What's in a name?
What's in the name.
On several occasions in the past we had discussed that fact that the Chazal had a set of received principles which they utilized in their reading of Biblical tests. One such rule is found in the following midrash.
And I appeared to Abraham. Isaac and Jacob with name Shakkai but my name YKVK I was not known to them (Exodus 6,3)
My name Shakkai...
The Righteous, their name precedes them - "and his name is Manoach", for they are compared to their Master - "and my name Shakkai...(Midrash Shemuel, 81-6)".
The wicked are listed before their names - Naval is his name, Sheva ben Bikri is his name. But the righteous, their names are listed before them - his name is Elkana, his name is Boaz, his name is Mordechai. They are compared to their Creator - my name Shakkai.
They asked against this: does it not write his name is Lavan (and he was wicked)? This means second in power. R. Berakhia says, "white in wickedness" (Yalkut Shimoni 176,6).
The wicked precede their names - Naval is his name, Goliath is his name, Sheva ben Bikri is his name. But the righteous, they come before their names - his name is Elkana, his name is Ishai, his name is Boaz, his name is Mordechai, his name is Manoach (Bamidbar Rabbah 6,14).
This assumption that when a name is listed first, it affects the person may be based on another tradition, found in Brochos 7b.
How do we know that the name is causative? R. Elazar said. The verse says " come see works of Hashem, that he put destruction (shamus) in the land. Do not read Shamos but sheimos (names).
It follows then that when the name is listed first, it will have a causative effect upon the person.
This rule is certainly supported by many verses. However, there are also a number of verses that would appear to contradict it, quite aside from the one that speaks of Lavan.
Torah Shelema to Genesis 24, 121, quotes Pa'aneach Razi who brings up many examples where this rule seems to break down. They include "her name is Reuma" and she was evil, "Yiov was his name" and he was good, "Tsemach is his name (Zechariah 6,12)" and he was the redeemer. He also points out that in regard to names of women the usual formula is "her name is..., Delila, Hagar, Ketura, Ritspah, Rachav, Atara" etc and in some cases these women were wicked. He therefore attempts to reinterpret the midrash as saying that "righteous precede their names" means simply that gain for themselves a good reputation while the reverse is true of the wicked - their name is preceded by their bad reputation. It is difficult, however, to maintain this explanation when we look at the three passages above together.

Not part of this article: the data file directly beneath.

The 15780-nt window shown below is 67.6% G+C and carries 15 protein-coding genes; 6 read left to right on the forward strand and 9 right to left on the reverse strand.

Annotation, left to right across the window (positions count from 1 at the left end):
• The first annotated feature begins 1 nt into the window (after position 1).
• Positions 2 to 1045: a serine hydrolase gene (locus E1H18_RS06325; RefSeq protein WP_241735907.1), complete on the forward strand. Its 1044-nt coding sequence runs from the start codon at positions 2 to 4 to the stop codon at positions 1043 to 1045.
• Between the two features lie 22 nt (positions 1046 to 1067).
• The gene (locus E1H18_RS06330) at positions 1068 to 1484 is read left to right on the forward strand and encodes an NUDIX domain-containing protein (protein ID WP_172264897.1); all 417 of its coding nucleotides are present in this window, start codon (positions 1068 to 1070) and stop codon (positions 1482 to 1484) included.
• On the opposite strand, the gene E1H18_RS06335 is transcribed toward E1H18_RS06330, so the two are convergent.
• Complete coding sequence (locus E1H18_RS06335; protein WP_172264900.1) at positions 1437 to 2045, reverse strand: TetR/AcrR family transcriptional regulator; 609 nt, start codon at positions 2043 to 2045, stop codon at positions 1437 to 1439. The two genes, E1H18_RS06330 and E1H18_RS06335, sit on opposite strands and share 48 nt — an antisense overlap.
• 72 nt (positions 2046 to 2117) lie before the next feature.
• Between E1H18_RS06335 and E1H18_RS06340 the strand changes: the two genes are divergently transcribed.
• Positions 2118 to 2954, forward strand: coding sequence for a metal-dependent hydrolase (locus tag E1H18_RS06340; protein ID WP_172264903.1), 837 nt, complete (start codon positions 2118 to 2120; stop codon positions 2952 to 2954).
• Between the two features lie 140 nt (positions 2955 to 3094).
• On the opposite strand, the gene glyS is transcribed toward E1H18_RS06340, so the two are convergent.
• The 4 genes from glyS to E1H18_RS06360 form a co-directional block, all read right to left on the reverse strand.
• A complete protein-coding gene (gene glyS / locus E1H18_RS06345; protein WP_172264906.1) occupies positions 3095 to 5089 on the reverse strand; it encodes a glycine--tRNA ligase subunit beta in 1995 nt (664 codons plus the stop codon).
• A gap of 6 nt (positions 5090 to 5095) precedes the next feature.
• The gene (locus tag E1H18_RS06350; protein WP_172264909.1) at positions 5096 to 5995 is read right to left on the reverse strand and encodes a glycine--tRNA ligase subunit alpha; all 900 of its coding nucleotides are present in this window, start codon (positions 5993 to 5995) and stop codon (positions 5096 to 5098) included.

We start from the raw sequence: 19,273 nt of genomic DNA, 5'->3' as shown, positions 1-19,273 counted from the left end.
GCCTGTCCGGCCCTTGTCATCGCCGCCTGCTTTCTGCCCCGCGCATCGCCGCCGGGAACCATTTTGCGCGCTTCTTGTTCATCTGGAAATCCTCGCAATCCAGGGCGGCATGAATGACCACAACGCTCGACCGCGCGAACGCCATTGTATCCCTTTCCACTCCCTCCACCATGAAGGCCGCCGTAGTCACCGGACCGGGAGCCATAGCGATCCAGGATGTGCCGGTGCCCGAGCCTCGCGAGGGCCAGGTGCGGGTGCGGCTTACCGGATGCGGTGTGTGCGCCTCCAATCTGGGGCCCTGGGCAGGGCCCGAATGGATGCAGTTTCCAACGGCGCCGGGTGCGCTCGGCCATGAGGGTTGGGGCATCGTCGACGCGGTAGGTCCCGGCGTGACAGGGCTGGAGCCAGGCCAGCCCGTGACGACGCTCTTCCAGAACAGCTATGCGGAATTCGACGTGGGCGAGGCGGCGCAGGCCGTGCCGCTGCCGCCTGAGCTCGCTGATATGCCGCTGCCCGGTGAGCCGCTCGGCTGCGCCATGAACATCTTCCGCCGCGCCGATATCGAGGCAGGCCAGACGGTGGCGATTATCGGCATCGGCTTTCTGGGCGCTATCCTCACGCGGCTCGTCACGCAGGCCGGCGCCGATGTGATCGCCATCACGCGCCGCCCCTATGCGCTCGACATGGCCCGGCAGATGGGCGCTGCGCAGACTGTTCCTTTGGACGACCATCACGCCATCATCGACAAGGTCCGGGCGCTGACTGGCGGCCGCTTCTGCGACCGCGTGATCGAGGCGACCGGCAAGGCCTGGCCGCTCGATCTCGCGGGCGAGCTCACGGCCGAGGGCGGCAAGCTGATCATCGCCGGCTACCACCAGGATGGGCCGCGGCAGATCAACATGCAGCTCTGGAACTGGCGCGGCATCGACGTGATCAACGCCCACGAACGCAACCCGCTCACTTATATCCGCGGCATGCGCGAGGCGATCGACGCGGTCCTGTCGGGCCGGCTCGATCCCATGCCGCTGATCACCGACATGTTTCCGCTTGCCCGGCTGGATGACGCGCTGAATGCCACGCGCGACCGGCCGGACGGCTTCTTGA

It may be suggested that we focus on the names of men only for none of the midrashim mentioned this rule in regard to female names and it may not apply to female names. If we do so, only three examples that explicitly contradict this principle will remain - those of Lavan, Yiov and Tsemach. It is noteworthy that even on the level of plain meaning, these are more literary names than proper names. The Midrash did not even consider Yiov and Tsemach as problems for these names are clearly not proper names of the individuals involved; even had Yiov existed, he probably had a nicer name than the one that means "enemy". Tsemach's real name was Zerubabel and Tsemach is a reference to Ishaia 11,1 and not his proper name.
In summary, here we encounter another long standing rule of derash. These rules were important in setting the direction of Midrashic exegesis, of specific verses as well as broader approaches to personalities and events in Tanach.
1 In Bamidbar Rabbah below this is quoted in the name of R. Yitshak and he and R. Berakhia disagree whether Lavan was wicked or not. These descriptions of Lavan are also found in Bareishis Rabba 60. See Torah Shelema 24, 124 for a discussion of various translations of this term. The simplest meaning of the answer is that Lavan was in fact righteous in certain ways.
2 Although in Yoma 83b we are treated to a story of how R. Meir was able to prevent financial loss by paying attention to a name of an innkeeper who turned out to be a wicked swindler, there is no relation to our topic. The question there is whether one may inquire into a name to protect himself form a swindle and whether it is indicative of a man's spiritual status, not that it is the name that caused his to be wicked. In this vein we also read in Sotah 9b, "If her name was not Delila she should have been called that, since she weakened his strength and his vigor". Similarly in Sotah 34b we are told that all of the spies were named according to their deeds; this also appears unrelated to this Midrash.
That a name may indicate something about its owner goes back to Tanach. "Naval is his name and navala he does (Samuel 1, 25,25). "It is for this that they called him Yakov and he outwitted me these two times (Genesis 27,36).
In the same vein, R. Yosef Karo writes in Magid Meisharim (Shemos) that a man named Abraham leans toward the side of kindness and one who is called Yosef is either a hero in sexual matters or feeds and supports others. These sources probably mean no more than the subconscious effect of carrying a name and its meaning will often and of itself create expectations that will influence a person to express precisely the qualities associated with the name.
3 B"B 15b
4 See Malbim who discusses the symbolic meaning of this name (Zechariah ibid).